). Chen and colleagues reported in 2005 that a 10-μg/m3
increase in PM2.5
was associated with an RR of 1.42 (95% CI, 1.11–1.81) for fatal CHD in a cohort of 2,090 women participating in the Adventist Health Study (15
). In an analysis of the ACS CPS II data for 22,905 Los Angeles residents, Jerrett and colleagues (6
) reported that a 10-μg/m3
increase in PM2.5
was associated with HRs of 1.11 (95% CI, 0.99–1.25) for all-cause and 1.25 (95% CI, 0.99–1.59) for IHD mortality, using a model with 44 individual-level and parsimonious contextual covariates. In a more recent analysis of these data using land use regression, these estimates were only slightly greater (13
Although we found no relationship of PM2.5
with all-cause mortality, the association between a 10-μg/m3
increase in PM2.5
and increased risk of fatal IHD (HR, 1.20; 95% CI, 1.02–1.41) was of similar magnitude to that reported by Jerrett and colleagues (6
). In an analysis of the national ACS CPS II cohort from 1983 to 1998, average PM2.5
was also associated with IHD mortality (HR, 1.18; 95% CI, 1.14–1.23) (3
). Other, more recent studies of PM and mortality from CHD in women have produced higher risk estimates. For instance, in the WHI, the risk of CHD death associated with a 10-μg/m3
increase in estimated PM2.5
was more than doubled (HR, 2.21; 95% CI, 1.17–4.16) (5
). Using modeled PM2.5
data to estimate 10-year exposures to participants in the Nurses’ Health Study, Puett and colleagues reported a similarly elevated risk of death from CHD (HR, 2.02; 95% CI, 1.07–1.54), although this estimate was markedly attenuated when the investigators used annual average data from fixed-site monitors (HR, 1.47; 95% CI, 0.73–2.99) (8
). The differences between our estimates and those of these other investigations may be related to differences in the underlying health status of the study populations; the numbers of cases (there were 773 IHD cases in our main PM2.5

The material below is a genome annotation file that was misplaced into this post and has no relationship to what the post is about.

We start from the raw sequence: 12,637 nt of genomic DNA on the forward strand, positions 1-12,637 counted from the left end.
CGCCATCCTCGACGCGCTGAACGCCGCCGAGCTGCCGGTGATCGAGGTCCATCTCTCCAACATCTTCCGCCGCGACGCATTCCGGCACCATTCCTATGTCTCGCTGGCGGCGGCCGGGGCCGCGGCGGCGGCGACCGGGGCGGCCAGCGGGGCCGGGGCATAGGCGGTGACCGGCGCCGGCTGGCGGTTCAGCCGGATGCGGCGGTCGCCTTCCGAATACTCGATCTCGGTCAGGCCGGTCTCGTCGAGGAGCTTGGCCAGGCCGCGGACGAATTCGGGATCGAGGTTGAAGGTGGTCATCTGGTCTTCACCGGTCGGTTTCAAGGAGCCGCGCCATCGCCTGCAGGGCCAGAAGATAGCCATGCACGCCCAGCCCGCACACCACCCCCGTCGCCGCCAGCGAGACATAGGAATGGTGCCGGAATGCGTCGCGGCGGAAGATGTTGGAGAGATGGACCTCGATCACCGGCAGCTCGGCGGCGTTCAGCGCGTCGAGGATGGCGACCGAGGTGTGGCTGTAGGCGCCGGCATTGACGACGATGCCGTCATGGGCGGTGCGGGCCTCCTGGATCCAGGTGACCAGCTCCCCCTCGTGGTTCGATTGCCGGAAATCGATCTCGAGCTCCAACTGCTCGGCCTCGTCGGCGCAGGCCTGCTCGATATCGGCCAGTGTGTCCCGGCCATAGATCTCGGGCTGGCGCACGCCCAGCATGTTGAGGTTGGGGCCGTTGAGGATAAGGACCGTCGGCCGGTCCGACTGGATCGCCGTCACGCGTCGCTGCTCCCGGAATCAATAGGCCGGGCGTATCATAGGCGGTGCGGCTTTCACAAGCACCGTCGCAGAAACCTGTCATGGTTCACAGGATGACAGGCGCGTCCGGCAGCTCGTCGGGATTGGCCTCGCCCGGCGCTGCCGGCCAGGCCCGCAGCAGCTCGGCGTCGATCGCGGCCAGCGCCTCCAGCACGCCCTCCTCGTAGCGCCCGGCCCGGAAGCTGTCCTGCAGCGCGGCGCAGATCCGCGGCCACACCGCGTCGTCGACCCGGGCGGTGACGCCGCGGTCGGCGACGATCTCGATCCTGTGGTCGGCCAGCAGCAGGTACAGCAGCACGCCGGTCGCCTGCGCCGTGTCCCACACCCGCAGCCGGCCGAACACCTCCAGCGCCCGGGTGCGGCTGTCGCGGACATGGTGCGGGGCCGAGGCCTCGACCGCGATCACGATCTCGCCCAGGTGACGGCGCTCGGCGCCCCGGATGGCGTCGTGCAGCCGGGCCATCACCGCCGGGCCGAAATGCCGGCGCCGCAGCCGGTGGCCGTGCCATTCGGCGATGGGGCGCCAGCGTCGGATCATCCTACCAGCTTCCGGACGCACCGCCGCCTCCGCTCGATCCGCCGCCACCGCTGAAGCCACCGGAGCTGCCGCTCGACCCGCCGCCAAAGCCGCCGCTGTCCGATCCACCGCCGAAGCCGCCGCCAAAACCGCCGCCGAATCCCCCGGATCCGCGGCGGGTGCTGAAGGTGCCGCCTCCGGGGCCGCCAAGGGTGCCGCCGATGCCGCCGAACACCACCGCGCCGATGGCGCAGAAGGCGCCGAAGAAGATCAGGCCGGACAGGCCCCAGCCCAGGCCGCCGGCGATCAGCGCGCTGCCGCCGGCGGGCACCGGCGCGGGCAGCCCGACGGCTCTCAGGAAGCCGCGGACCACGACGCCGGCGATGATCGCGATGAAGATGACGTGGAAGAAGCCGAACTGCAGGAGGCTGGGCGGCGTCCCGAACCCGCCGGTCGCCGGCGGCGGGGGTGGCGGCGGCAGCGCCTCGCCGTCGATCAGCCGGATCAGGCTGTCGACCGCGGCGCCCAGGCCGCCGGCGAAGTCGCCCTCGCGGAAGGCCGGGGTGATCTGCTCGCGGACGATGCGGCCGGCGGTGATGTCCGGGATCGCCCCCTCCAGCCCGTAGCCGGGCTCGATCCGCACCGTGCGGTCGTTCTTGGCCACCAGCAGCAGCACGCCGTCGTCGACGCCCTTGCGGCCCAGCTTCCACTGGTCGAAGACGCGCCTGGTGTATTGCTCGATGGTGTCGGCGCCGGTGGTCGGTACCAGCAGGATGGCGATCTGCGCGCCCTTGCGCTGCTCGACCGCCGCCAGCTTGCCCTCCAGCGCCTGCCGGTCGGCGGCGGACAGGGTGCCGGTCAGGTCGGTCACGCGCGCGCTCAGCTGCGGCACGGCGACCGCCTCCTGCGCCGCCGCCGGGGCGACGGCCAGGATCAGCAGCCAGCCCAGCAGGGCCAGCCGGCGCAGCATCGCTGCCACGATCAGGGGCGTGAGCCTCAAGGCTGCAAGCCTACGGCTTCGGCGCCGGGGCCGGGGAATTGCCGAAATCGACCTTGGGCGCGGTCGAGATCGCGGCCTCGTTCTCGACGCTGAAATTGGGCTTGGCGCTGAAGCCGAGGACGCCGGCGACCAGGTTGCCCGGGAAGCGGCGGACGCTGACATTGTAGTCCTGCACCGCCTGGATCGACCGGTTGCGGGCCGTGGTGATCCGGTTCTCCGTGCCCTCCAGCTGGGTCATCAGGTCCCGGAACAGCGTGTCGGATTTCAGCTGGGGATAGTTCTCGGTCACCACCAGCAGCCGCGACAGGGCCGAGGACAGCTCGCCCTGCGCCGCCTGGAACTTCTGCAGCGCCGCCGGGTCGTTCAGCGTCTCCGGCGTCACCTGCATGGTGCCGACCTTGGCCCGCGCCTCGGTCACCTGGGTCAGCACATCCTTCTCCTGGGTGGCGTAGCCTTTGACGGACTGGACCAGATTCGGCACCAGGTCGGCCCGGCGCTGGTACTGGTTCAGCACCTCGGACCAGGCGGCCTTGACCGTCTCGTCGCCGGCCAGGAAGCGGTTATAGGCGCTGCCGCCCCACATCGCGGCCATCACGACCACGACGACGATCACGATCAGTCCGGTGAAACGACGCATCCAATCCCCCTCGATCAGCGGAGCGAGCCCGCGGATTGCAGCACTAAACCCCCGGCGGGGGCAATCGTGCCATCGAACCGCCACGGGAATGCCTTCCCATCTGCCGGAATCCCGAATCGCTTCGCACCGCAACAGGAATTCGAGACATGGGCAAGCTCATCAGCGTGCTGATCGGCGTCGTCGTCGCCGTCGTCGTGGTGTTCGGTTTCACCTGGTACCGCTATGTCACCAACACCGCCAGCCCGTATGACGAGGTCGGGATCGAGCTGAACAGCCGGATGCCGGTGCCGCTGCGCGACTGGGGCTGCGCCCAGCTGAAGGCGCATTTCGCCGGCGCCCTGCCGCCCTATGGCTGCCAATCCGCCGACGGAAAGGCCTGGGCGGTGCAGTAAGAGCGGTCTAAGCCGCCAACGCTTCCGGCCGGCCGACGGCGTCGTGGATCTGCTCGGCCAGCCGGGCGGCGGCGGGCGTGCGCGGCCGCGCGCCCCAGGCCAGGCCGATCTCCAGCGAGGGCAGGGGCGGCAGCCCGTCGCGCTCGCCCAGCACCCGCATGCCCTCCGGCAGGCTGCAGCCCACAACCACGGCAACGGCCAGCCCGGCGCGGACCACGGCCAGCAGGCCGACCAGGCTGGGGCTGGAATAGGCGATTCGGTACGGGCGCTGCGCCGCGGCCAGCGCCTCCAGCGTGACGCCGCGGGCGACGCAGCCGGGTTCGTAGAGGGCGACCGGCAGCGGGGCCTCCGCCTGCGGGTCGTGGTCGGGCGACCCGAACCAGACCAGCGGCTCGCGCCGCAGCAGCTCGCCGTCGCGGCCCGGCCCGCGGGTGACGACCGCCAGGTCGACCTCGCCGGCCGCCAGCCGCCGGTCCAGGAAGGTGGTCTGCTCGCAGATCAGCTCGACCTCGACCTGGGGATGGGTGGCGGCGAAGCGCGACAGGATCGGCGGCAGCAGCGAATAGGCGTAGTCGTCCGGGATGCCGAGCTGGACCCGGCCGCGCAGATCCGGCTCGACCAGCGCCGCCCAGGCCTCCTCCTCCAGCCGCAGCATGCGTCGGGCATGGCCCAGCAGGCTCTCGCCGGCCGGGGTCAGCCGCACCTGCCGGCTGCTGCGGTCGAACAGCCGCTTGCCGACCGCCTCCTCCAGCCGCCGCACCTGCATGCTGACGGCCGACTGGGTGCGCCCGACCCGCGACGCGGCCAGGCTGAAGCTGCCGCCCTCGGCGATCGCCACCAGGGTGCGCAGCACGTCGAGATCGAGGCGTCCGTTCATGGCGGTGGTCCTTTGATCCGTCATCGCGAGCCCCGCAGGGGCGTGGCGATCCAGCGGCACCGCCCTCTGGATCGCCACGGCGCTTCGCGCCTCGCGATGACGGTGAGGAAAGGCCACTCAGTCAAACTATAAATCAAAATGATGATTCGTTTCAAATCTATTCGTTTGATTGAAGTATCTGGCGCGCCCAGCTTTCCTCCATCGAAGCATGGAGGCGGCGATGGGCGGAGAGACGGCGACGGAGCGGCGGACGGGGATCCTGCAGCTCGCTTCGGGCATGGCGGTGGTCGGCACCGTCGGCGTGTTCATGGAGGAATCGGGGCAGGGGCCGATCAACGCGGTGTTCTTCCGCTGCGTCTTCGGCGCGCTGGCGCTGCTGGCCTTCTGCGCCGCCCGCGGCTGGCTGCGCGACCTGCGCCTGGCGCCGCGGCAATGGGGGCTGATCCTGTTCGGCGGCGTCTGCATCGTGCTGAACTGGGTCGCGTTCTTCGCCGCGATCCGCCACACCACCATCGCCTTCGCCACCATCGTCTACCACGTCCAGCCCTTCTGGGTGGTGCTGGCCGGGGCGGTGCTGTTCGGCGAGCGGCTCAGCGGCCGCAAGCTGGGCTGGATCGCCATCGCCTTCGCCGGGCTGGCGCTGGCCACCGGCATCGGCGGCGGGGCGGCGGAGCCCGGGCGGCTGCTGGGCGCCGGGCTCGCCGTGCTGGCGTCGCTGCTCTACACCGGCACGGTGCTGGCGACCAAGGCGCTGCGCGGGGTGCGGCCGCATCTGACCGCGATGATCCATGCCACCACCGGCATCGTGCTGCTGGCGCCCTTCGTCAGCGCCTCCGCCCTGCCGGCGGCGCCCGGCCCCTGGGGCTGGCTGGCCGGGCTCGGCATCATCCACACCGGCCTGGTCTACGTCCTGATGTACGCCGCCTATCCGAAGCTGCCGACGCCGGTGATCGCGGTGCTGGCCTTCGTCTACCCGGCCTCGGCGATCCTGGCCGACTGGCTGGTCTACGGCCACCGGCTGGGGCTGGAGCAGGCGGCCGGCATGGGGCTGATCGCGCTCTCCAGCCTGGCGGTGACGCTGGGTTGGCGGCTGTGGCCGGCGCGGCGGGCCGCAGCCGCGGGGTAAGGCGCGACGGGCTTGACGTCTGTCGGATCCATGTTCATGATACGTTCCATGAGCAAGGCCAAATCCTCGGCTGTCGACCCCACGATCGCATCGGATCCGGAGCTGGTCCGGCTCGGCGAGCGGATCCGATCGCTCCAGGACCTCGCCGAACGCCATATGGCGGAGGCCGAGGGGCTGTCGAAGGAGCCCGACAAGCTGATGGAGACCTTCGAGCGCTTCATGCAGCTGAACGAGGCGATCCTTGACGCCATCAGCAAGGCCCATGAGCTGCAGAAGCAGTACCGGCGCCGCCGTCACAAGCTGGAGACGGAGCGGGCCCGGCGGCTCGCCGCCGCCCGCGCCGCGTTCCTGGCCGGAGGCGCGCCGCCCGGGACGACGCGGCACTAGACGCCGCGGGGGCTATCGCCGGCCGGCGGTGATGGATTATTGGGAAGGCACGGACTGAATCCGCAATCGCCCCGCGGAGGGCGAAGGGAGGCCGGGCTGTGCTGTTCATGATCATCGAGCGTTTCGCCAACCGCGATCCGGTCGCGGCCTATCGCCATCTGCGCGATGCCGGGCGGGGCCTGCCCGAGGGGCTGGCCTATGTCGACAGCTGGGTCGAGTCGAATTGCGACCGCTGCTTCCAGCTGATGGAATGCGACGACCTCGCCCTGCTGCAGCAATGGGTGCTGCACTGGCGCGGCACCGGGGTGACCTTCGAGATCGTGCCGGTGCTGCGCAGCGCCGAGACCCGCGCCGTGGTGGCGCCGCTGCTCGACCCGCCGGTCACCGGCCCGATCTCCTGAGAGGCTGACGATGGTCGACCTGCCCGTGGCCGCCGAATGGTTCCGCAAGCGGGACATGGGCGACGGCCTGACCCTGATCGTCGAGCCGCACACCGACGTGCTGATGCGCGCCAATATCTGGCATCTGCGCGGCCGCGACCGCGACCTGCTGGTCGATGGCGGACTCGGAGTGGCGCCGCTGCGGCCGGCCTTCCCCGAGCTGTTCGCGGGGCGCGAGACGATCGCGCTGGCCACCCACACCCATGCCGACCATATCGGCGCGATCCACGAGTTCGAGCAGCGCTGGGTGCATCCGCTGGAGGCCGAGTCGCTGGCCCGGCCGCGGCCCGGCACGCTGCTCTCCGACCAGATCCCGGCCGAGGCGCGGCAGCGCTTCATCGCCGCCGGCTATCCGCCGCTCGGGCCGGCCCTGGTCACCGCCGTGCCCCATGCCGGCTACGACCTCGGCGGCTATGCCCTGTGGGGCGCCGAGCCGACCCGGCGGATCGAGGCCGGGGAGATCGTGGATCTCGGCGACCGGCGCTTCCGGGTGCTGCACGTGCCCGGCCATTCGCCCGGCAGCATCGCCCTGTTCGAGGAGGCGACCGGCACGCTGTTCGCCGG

analysis, far more than in these other recent studies); methods of estimating exposure; particle composition and relative toxicity; and measurement and control of potential confounders. When exposures were assigned using only the average PM2.5
concentrations estimated for the participants during the year preceding follow-up, our results remained consistent with those from the time-dependent exposure models ().
Because of the restrictions we placed on spatial interpolations for CO, NO2
, NOx, and SO2
to reduce the potential for exposure misclassification, there were far fewer participants and events in all models involving these pollutants than in those for PM2.5
, and ozone. Moreover, these gases are subject to considerable intraurban variability, depending largely on local traffic patterns; this variability may have been underestimated by IDW interpolation. NO2
levels may vary significantly over a distance of a few hundred meters (16
). Therefore, our NOx results should be interpreted with caution. Last, as is true with all air pollution epidemiology studies, differential measurement error among the pollutants may have affected both the magnitude and the precision of the effect estimates.
Only one prospective investigation of long-term exposure to PM2.5